I was recently asked if I'd like to work eight hours at a light industrial factory. I'd turned it down once or twice before, but feeling that a few extra bucks rarely hurts and curious how I'd do working a stand-up job, opted to give it a try.
Like most factory jobs, this one wouldn't be complicated; it consisted of putting product into a cardboard package. There was a bit of a time constraint to it as the product would be coming down an assembly line. I was a tad nervous as I was shown what to do. You needed to fold the packaging in a certain way in order for the product to properly fit. I struggled the first few times and had visions of episodes of "Undercover Boss" where the head of the company couldn't do the most piddling jobs.
Thankfully, for my ego's sake, I was able to get the gist of it and was placed along the line with six others. No music played as we worked, but neither was the environment very noisy from the machinery. I enjoyed hearing the conversation that took place as we worked. The man I was working opposite was looking forward to taking a trip to Vegas. As a joke, I asked if he planned to see Manilow.
He said, "That's not a bad idea".
This guy that just graduated high school had only two things on his mind: a kickball tournament coming up and boos. He went on and on about the different combinations of alcohol that gave him the most pleasure and told a co-worker that if he went out with him that night, he'd help him get laid.
My feet started to ache about three hours into the shift. I asked a lady who'd worked there before what she did for pain. She said she always took a couple pain pills partway through the shift. She also explained to me the difference between ibuprofen and acetaminophen. Perhaps the high school boy used boos as a pain nullifier instead of going the more conventional pill route.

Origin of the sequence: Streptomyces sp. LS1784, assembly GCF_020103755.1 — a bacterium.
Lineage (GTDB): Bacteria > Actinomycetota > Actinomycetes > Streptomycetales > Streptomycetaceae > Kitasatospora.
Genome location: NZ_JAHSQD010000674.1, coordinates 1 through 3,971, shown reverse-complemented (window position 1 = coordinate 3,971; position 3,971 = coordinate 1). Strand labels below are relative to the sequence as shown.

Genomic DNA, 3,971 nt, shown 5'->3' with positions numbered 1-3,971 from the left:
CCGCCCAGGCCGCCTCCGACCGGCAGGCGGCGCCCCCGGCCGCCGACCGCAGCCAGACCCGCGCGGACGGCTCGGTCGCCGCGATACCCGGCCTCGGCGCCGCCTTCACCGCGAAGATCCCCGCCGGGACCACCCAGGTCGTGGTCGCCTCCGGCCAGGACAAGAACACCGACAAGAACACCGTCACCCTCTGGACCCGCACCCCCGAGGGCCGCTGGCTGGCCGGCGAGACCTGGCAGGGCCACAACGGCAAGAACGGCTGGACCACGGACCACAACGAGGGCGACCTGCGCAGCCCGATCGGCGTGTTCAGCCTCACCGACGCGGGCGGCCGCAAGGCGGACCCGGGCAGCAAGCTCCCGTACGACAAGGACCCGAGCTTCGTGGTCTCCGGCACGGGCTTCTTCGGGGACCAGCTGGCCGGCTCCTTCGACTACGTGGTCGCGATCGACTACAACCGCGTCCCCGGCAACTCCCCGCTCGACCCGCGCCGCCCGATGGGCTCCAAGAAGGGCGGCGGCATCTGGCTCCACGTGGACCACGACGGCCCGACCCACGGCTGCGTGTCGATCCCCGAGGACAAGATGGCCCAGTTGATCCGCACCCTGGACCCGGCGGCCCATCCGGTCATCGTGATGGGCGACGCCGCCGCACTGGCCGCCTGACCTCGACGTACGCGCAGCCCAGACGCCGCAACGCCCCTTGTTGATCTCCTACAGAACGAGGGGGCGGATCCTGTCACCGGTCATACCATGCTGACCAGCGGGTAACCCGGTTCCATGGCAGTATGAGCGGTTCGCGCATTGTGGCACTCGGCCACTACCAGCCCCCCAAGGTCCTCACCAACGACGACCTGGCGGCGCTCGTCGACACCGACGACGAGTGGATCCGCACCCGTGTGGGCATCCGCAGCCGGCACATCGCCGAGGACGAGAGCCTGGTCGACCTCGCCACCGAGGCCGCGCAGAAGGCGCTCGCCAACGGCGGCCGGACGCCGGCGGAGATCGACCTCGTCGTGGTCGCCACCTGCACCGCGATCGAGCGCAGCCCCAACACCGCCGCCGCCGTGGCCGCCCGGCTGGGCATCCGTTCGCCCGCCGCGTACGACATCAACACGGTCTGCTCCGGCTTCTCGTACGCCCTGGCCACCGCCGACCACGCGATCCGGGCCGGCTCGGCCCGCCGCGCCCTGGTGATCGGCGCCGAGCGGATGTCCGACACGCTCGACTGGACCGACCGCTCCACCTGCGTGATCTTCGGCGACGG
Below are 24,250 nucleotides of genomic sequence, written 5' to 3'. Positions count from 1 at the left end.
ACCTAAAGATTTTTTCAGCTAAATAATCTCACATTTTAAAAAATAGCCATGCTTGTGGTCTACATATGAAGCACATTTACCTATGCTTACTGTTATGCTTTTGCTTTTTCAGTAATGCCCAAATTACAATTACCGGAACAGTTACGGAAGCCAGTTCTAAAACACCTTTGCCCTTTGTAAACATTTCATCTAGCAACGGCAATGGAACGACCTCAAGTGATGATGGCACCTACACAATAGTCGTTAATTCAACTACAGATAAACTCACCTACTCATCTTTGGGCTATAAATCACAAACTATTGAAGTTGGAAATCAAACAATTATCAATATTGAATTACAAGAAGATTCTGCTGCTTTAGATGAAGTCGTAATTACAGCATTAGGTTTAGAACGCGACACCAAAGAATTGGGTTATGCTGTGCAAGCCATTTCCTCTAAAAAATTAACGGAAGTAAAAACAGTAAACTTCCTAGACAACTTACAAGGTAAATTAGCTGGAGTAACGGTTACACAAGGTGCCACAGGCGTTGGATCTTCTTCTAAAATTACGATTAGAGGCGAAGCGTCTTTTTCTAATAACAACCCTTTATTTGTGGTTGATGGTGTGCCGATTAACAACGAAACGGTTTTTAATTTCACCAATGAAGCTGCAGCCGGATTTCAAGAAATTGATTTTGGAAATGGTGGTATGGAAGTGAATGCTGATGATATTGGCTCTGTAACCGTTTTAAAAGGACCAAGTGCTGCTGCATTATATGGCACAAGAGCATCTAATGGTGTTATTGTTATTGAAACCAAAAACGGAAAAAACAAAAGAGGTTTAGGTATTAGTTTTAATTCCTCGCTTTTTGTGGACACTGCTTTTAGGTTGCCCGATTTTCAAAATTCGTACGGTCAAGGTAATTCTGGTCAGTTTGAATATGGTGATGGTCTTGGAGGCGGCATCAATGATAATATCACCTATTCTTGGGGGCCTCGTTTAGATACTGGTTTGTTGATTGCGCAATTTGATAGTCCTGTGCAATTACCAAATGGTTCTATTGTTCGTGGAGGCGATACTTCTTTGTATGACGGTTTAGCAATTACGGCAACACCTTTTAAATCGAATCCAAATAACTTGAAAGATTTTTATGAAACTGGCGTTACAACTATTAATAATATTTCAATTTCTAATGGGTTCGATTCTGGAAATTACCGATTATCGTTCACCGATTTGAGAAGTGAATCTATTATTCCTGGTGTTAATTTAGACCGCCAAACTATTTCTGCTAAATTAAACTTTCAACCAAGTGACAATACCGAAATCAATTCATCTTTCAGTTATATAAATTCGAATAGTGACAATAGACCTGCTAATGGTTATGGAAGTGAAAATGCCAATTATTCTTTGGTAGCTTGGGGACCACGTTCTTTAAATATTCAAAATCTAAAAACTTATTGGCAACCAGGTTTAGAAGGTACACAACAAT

At lunch time, a couple men in their 50's talked about how they could only handle working there a couple days a week, that the standing and repetitive motion was just too hard on their body otherwise. Being able to sit during that time was a blissful thing. I even went one better by going out to my car for a few minutes where I took my shoes off and massaged them against the brake pedal.
My back started to ache in the early afternoon. I would fidget this way and that trying to find a more comfortable position. And all the while, the product kept coming. One thing I'd forgot about was the camaraderie that many blue-collar workers have. We were all in the same boat, all doing our time for a few dollars more.
The last break was a nice reprieve as we got 20 minutes instead of 15 because of an older gentlemen that was retiring from the white-collar area. I smiled and clapped as they toasted a man I'd never met before. The cake tasted better, I'm sure, that it would've had I not worked my ass off for the past seven hours.
When the machines shut off an hour later, I was exhausted, but happy that I'd tried something new. Life, as they say, begins at the end of your comfort zone.